Fig. 15
figure 15

The histogram for prediction of displacement in the nodes 519 and 1387 of models 1 and 2, by using ANNs

Figure 16 shows regression analysis for displacement prediction in three stages: training, validation, testing, and a combination of the three stages. According to the regression analysis, R is 1 for all stages. This means a high level of prediction was done for models 1 and 2.

Fig. 16
figure 16

The regression analysis for assessment prediction of displacement in the selected nodes of models 1 and 2, by using ANNs

The R2 and MSE are calculated to assess the accuracy of the displacement forecast at the selected critical points. This process is performed on the dataset, randomly chosen from several values obtained from nonlinear numerical simulations. In ANNs, appropriate layers must be selected to avoid overfitting and gradient disappearance. Two ANN layers were used to process output from input data. Table 7 illustrates the R2 and MSE results. The MSE values for models 1 and 2 are acceptable. Figure 16 shows the function fit for output in models 1 and 2. The error in each model has different values. The ANNs generate multiple sets of data without impacting the original results. According to the fit and error for output element ANNs, models 1 and 2 have errors. Figure 16 presents the training targets, training outputs, validation targets, validation outputs, and test targets and outputs. The fit and error of the entire ANN are calculated based on these elements. Statistical analysis is an effective method to predict this kind of engineering problem. Figure 17 shows the statistical analysis of validation performances. The variance of error for training and prediction appeared to have a small value, and overfitting did not occur.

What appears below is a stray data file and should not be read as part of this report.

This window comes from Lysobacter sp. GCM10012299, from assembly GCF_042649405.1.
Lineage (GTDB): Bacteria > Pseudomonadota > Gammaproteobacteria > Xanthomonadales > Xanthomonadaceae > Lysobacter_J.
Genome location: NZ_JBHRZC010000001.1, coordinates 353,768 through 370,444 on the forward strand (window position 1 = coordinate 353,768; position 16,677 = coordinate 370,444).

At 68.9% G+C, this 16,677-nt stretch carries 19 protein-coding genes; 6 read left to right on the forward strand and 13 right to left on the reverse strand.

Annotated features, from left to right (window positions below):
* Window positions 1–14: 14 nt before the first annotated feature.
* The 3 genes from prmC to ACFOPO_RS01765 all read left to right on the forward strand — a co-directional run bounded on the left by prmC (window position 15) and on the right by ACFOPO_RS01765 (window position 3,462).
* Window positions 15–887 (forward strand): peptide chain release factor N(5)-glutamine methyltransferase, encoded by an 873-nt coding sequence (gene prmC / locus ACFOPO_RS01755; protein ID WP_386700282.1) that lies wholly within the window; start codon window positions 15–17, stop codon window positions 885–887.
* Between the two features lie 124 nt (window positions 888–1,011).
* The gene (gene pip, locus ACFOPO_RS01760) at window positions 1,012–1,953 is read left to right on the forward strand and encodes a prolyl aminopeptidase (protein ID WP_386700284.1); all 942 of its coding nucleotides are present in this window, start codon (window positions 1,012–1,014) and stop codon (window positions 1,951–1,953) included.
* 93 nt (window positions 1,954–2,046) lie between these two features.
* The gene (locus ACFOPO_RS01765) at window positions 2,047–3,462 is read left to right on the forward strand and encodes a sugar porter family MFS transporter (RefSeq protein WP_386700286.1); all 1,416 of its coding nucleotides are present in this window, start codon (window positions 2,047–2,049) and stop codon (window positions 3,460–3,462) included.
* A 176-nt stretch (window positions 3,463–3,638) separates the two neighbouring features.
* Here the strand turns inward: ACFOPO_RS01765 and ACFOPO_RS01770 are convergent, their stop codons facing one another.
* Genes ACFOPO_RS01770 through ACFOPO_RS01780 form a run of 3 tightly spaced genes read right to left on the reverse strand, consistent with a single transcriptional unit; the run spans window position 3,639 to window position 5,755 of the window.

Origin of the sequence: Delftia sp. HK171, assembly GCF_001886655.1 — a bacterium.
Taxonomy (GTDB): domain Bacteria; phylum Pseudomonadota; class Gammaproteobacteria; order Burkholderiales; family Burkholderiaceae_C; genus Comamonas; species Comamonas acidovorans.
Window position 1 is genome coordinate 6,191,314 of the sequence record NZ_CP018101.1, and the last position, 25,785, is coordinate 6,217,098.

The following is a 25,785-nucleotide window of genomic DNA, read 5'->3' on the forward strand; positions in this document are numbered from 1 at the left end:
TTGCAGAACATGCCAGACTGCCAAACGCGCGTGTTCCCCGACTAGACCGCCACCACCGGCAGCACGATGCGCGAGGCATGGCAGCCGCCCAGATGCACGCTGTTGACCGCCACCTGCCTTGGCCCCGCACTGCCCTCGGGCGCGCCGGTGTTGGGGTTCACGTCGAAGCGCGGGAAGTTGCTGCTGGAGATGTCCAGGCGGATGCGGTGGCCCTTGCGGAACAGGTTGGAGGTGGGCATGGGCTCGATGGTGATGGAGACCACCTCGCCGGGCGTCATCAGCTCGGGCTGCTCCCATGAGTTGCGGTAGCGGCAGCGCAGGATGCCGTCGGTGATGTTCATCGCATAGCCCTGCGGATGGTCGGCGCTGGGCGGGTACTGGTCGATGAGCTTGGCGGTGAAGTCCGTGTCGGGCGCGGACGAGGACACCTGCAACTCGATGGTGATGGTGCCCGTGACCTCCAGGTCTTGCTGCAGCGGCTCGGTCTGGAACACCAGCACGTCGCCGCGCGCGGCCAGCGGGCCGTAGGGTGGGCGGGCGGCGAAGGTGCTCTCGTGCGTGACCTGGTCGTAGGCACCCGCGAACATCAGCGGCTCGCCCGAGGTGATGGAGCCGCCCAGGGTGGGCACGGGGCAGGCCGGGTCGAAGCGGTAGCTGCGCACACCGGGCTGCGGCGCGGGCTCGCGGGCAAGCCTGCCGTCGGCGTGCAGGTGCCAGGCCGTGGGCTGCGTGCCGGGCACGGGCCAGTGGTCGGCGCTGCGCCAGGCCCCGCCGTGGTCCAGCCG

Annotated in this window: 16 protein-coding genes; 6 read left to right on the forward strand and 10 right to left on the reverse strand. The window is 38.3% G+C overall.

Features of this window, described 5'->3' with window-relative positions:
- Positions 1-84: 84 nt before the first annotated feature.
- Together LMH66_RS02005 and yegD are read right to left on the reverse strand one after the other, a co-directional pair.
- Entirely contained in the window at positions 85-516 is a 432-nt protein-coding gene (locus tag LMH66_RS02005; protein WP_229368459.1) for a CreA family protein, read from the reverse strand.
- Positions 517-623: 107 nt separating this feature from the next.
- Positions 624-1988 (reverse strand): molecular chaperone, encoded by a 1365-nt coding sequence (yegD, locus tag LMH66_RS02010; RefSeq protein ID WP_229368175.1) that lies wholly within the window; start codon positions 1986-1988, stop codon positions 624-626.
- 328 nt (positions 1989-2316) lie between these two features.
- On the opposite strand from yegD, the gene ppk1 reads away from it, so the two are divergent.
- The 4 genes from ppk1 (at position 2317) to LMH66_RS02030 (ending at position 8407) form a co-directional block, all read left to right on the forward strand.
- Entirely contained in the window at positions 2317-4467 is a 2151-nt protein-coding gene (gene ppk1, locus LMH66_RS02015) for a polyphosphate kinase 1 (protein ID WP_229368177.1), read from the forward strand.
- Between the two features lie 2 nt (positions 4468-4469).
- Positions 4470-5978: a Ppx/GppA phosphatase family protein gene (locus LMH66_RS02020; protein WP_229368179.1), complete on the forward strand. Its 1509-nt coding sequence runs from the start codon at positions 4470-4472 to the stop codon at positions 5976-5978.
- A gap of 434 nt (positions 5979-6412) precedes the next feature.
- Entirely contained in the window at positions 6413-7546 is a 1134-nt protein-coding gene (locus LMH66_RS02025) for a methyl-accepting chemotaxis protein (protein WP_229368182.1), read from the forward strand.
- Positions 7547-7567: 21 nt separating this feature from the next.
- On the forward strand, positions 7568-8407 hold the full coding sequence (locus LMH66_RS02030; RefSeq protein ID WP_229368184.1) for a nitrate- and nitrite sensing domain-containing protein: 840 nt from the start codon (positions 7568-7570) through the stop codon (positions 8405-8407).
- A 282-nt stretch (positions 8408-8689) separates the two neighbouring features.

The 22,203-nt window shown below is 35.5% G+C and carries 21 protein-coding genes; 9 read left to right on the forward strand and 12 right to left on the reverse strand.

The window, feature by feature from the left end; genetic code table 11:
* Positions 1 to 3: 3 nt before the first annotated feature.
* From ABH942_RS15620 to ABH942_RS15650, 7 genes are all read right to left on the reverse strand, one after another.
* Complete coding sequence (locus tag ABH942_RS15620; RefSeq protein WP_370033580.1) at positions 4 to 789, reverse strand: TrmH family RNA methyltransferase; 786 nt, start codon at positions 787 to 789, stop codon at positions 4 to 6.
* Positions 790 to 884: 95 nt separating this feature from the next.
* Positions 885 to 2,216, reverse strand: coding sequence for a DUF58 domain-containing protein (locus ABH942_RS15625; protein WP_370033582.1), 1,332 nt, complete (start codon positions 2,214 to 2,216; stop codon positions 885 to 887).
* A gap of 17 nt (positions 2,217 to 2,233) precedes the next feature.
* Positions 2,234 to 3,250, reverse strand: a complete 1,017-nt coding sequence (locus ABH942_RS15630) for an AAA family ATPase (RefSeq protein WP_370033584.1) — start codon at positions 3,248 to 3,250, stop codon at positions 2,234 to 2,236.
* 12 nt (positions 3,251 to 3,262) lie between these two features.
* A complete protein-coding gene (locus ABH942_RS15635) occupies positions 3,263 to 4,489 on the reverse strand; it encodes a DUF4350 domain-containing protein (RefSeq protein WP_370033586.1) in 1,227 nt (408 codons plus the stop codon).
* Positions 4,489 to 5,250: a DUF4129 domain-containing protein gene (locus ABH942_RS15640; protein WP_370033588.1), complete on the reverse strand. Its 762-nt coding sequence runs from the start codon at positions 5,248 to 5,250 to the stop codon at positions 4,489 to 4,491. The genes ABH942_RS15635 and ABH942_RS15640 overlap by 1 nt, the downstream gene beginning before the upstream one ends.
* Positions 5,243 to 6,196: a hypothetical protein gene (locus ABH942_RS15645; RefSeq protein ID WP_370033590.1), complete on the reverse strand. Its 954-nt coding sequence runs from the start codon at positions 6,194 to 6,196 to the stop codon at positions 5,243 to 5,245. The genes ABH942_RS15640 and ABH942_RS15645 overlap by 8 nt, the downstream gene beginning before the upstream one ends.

Table 7 The R2 and MSE results
Fig. 17
figure 17

The best validation performance for displacement prediction in the selected nodes of models 1 and 2, by using ANNs


A nonlinear numerical simulation was conducted on rock-like material and sandstone to interpret the mechanisms of crack propagation in rock masses observed in the mountains. The prediction of displacement at the selected points of the models was made using nonlinear numerical simulation and Artificial Neural Networks (ANNs). Based on this investigation, the following conclusions have been drawn:

  • Each material has a specific crack path, which can depend on several parameters. Crack path prediction was done for rock-like materials and sandstone with pre-existing cracks, considering the mechanical properties of the materials and seismic loading.

  • To predict the stress-strain relationship along the crack path, NXFEM was used. The stress-strain relationship along the crack path is different for each material. Crack propagation, stress level, and strain magnitude are associated with material mechanical properties. In addition, the predicted results show that crack propagation in each material has a different mechanism.